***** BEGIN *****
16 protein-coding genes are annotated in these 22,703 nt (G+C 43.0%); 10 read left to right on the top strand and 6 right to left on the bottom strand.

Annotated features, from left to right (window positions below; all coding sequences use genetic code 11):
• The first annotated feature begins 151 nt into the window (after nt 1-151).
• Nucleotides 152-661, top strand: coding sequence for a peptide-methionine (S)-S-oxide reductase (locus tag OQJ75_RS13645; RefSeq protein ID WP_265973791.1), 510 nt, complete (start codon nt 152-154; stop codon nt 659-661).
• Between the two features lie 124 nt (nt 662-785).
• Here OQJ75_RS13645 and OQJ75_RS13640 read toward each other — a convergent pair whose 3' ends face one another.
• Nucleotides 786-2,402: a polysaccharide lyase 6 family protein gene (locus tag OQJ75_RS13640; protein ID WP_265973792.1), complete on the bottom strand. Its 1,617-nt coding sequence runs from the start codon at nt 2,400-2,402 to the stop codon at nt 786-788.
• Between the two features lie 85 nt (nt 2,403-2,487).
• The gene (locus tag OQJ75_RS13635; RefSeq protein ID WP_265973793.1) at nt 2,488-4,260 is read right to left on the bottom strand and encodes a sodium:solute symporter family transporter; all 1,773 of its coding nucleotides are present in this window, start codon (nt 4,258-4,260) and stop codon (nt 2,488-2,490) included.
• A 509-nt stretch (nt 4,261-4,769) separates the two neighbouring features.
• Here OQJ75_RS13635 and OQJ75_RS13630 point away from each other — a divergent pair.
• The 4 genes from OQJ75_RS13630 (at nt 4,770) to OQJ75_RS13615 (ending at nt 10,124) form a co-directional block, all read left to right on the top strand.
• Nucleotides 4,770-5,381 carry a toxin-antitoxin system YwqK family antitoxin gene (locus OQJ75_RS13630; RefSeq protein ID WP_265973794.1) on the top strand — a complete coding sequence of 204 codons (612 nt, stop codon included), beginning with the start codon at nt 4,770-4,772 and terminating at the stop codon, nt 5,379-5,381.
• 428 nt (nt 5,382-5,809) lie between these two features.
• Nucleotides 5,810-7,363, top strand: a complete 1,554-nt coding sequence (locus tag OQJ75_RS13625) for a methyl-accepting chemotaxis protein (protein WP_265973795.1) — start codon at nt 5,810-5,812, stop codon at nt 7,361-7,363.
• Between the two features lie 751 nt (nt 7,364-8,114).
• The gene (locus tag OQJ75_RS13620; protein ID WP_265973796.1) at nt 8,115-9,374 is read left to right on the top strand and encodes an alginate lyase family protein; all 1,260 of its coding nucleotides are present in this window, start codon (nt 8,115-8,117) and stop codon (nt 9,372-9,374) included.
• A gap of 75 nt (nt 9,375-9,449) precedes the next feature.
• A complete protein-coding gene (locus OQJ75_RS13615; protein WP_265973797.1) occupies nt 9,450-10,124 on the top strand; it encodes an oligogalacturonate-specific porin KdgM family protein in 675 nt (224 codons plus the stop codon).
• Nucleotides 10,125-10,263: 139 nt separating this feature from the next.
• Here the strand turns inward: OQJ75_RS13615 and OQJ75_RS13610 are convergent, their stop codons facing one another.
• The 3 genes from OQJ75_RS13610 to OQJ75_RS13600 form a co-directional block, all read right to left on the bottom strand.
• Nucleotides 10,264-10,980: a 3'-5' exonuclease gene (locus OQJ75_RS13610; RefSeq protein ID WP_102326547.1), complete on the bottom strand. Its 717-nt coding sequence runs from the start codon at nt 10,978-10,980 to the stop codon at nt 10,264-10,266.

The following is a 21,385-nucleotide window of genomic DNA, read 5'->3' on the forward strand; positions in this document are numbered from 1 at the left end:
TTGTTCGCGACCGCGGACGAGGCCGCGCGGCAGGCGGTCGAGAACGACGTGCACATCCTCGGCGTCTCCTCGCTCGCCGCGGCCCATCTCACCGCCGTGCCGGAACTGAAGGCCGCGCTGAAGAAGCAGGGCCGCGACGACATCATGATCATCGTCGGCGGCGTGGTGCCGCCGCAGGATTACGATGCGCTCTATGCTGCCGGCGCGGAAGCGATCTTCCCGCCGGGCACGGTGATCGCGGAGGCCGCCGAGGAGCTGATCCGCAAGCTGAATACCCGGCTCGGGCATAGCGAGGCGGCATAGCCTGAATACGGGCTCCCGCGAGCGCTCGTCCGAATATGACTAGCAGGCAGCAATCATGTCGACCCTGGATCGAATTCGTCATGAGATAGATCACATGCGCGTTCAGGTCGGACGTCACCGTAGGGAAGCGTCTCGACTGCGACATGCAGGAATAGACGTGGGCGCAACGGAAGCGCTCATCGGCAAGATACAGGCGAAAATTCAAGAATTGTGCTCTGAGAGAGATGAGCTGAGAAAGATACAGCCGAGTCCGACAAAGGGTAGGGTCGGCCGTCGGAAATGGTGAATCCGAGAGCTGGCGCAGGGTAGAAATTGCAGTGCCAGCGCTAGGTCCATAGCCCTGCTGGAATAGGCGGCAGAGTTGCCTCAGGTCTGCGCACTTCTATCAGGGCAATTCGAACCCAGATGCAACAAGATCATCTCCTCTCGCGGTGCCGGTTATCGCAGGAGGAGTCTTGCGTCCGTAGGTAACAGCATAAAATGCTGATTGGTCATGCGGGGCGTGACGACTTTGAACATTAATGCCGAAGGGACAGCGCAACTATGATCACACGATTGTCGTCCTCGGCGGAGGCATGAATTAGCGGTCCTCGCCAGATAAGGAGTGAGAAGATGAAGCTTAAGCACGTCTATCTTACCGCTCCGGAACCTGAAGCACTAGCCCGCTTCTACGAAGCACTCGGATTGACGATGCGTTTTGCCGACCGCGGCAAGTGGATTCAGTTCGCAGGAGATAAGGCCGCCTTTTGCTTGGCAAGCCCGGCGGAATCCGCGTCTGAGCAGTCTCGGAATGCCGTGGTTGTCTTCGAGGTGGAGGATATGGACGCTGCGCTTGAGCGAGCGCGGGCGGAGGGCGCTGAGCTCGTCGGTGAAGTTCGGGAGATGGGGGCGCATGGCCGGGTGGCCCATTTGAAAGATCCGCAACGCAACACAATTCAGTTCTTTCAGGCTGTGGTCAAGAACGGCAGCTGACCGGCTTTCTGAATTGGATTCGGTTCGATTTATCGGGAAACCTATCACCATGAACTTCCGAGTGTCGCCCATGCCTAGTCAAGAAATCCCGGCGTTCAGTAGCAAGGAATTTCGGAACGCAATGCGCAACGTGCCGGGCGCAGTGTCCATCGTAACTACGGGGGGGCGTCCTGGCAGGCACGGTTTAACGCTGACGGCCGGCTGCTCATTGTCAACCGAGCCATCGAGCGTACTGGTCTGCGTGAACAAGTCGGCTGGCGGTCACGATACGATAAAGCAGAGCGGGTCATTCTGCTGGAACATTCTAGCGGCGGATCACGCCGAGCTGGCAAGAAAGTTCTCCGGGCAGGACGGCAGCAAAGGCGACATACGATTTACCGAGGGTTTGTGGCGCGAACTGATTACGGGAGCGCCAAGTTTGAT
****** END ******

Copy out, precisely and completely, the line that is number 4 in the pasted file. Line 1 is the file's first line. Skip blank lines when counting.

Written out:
• Nucleotides 152-661, top strand: coding sequence for a peptide-methionine (S)-S-oxide reductase (locus tag OQJ75_RS13645; RefSeq protein ID WP_265973791.1), 510 nt, complete (start codon nt 152-154; stop codon nt 659-661).